Negotiating can be uncomfortable: standing up for yourself, asking for what you want, and trying to get a better price, terms, and condition often feels confrontational–and most of us avoid confrontation.
“You have to go out and learn to negotiate–it’s not a natural skill,” says Eldonna Lewis-Fernandez, author of Think Like a Negotiator. “It’s like playing baseball; you have to do it to get good at it.”
Lewis-Fernandez has a lot of experience; she negotiated contracts for the government for 23 years. While she honed her skills on the job, she says anyone can become a good negotiator, at work or in life. The way to get comfortable with the process is to have the right mindset.
“There’s usually fear in beginning,” she says. “There’s no way to eliminate the fear, no switch to flip that makes you an immediate expert. You have to take the time and work through it. The power is in the work.”
The best place to practice negotiating skills is at a yard sale where the stakes are low, says Lewis-Fernandez. “It’s a great place for training,” she says. “Nobody expects to get what they ask for things; they expect negotiation. Drill your skills by turning a purchase into a game.”
When you think like a negotiator, everything is negotiable.
For example, if someone is asking $6 for a teapot and $6 for a tray, ask if you can have both items for $10. Multiple purchases will often increase your negotiating leverage. Or have the other person start the price-lowering process by asking if the price marked is the lowest they’ll go. Sometimes they’ll suggest a price that’s less than what you would have offered.
Once you become comfortable with asking, take your skills to larger arenas–anything from calling your phone carrier and asking for a lower rate to settling a multi-million-dollar contract. The most effective deals are a win-win proposition for all parties rather than a winner-loser result, says Lewis-Fernandez.
In the beginning, Lewis-Fernandez says inexperienced negotiators will have missteps. She shares the five most common mistakes that are made during negotiations and how you can avoid them:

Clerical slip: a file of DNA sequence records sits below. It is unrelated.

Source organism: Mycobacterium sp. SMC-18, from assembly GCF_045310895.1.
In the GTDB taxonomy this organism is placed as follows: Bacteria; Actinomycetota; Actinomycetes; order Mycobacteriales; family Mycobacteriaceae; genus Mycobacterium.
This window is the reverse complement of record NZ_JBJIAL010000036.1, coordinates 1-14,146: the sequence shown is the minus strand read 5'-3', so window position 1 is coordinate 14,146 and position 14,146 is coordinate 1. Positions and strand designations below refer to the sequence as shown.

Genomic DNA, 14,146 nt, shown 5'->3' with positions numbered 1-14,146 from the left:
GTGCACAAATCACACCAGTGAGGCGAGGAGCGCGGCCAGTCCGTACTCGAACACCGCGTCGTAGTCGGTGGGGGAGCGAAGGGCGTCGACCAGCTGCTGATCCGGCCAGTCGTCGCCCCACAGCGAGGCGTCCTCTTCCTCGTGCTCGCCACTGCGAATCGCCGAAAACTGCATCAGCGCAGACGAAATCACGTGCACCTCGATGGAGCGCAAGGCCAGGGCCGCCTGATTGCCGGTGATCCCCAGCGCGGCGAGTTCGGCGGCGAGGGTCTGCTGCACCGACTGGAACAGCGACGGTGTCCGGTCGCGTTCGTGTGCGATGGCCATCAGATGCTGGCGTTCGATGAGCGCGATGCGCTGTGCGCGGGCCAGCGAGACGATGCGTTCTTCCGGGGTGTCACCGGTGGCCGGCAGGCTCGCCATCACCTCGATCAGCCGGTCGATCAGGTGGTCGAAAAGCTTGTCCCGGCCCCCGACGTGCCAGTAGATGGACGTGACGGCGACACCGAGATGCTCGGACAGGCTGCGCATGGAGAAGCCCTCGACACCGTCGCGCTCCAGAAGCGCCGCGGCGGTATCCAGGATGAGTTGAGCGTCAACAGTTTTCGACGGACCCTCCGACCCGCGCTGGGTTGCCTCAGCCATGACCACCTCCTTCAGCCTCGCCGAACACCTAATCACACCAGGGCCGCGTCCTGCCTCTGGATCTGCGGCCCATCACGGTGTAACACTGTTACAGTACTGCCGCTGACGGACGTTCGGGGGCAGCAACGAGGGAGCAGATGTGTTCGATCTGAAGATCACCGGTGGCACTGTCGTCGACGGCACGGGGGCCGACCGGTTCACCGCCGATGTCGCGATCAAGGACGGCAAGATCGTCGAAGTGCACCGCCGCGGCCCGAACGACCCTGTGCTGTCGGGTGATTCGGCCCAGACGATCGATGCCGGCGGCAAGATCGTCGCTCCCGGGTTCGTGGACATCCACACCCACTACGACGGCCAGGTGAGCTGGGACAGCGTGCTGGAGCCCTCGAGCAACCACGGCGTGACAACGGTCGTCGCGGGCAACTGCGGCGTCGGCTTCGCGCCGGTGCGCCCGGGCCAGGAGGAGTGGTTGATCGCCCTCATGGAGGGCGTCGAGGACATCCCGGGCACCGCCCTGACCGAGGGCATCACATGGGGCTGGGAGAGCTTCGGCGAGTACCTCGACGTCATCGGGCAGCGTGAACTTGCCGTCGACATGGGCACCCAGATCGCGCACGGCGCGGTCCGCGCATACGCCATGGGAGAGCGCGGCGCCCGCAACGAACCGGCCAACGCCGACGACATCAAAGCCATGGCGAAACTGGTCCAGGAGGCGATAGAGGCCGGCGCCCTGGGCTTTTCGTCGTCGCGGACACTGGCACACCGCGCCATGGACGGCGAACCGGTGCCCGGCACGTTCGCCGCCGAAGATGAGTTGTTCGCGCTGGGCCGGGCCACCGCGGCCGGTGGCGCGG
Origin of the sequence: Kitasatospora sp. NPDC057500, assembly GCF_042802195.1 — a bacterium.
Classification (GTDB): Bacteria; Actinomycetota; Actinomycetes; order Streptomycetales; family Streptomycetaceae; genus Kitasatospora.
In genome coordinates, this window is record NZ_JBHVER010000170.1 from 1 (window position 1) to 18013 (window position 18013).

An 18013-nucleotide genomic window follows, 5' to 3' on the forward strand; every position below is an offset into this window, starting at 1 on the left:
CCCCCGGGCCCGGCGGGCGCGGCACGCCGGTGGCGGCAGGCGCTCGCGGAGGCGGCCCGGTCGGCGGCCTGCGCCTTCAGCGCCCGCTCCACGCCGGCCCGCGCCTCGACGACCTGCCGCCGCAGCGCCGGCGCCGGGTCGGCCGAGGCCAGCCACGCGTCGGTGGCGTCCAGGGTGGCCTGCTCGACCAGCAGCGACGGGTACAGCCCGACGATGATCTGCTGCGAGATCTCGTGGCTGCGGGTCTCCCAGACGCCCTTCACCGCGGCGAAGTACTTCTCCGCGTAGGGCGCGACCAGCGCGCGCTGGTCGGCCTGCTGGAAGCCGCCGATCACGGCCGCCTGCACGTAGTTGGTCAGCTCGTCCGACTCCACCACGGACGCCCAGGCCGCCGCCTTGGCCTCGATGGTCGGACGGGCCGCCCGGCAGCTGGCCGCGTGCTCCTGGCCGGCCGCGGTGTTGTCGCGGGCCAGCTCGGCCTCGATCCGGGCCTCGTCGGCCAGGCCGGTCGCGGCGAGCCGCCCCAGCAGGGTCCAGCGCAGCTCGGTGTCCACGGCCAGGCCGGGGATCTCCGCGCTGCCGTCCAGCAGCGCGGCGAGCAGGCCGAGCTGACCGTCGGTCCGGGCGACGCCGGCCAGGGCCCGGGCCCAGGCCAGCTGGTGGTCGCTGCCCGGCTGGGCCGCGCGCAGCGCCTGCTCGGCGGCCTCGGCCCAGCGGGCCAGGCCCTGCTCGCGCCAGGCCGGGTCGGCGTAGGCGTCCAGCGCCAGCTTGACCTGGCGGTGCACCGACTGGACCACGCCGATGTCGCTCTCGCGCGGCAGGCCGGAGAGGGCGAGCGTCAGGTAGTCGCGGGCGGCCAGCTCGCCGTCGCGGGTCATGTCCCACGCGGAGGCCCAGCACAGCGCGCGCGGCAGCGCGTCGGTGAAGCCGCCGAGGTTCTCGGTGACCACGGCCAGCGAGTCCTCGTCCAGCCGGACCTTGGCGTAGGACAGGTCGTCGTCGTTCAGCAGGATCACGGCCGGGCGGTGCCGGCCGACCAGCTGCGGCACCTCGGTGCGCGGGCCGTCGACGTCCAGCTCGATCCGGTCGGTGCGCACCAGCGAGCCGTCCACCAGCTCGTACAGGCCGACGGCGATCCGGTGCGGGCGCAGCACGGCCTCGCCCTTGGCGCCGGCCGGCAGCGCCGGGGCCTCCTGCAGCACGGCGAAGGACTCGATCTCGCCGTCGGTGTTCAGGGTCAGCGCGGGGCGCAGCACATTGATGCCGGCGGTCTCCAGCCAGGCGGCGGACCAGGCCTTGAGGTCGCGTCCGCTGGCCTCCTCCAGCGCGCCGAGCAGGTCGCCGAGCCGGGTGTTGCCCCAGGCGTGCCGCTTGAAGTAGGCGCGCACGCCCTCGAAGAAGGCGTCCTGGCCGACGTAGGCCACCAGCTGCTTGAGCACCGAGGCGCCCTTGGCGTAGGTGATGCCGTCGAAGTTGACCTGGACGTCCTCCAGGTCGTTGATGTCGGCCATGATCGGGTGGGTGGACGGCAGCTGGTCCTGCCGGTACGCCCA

Some people think it takes a bold or brazen personality to negotiate a deal, and others think experience is required. Instead, Lewis-Fernandez says negotiations takes tenacity and preparation.
“Before you start the process, make sure you’ve identified mutually desirable terms, anticipated possible objections, and determined what motivators or ‘hot buttons’ will resonate with your opponent,” she says. “Projecting confidence also means having a heart, which is often endearing and gives the opposition a less defensive stance.”
When you think like a negotiator, everything is negotiable, says Lewis-Fernandez, who says one of her best negotiations was getting her sister to get out of a contract to purchase a car.
“When you decide that the terms for anything can be changed in your favor, a world of opportunity presents,” she says. “Rules can be modified if you simply propose an ethical, viable, and mutually beneficial alternative solution. Powerful negotiators are rule breakers.”
One of the biggest mistakes individuals make in negotiations is not getting to know their opponent. Slow down and make connections with people and you’ll glean useful information that can be used to identify what they value in life, what motivates them, and what annoys them.
“You might be surprised how well you can leverage what you learn through a genuine conversation with someone,” says Lewis-Fernandez.
It sounds simple, but the key to successful negotiations is asking for what you want. Fear of rejection or the fear of looking greedy can get in the way. But know that rejection will happen.
“Rejection is never personal,” says Lewis-Fernandez. “It’s merely a reflection that you did not present a viable argument substantiating why you should get what you want. Your offer was rejected, not you.”
When you get a no, it means the other person needs more information. “Take heart in knowing that people say no an average of three times before they say yes,” says Lewis-Fernandez. “The only way to master the art of rejection is to get rejected and keep asking.”
Talking too much is a sure-fire way to kill a deal. In fact, Lewis-Fernandez says it’s not unusual for a salesperson to talk so much about a product or service that they talk you right out of the purchase.
“Never underestimate the power of silence,” she says. “There’s an old adage: ‘He or she who speaks next loses.’ When discussing a deal, if you simply stop talking and get comfortable with the awkwardness of silence, your ability to win your argument, sell the product, or a get concession in the negotiation increases significantly.”
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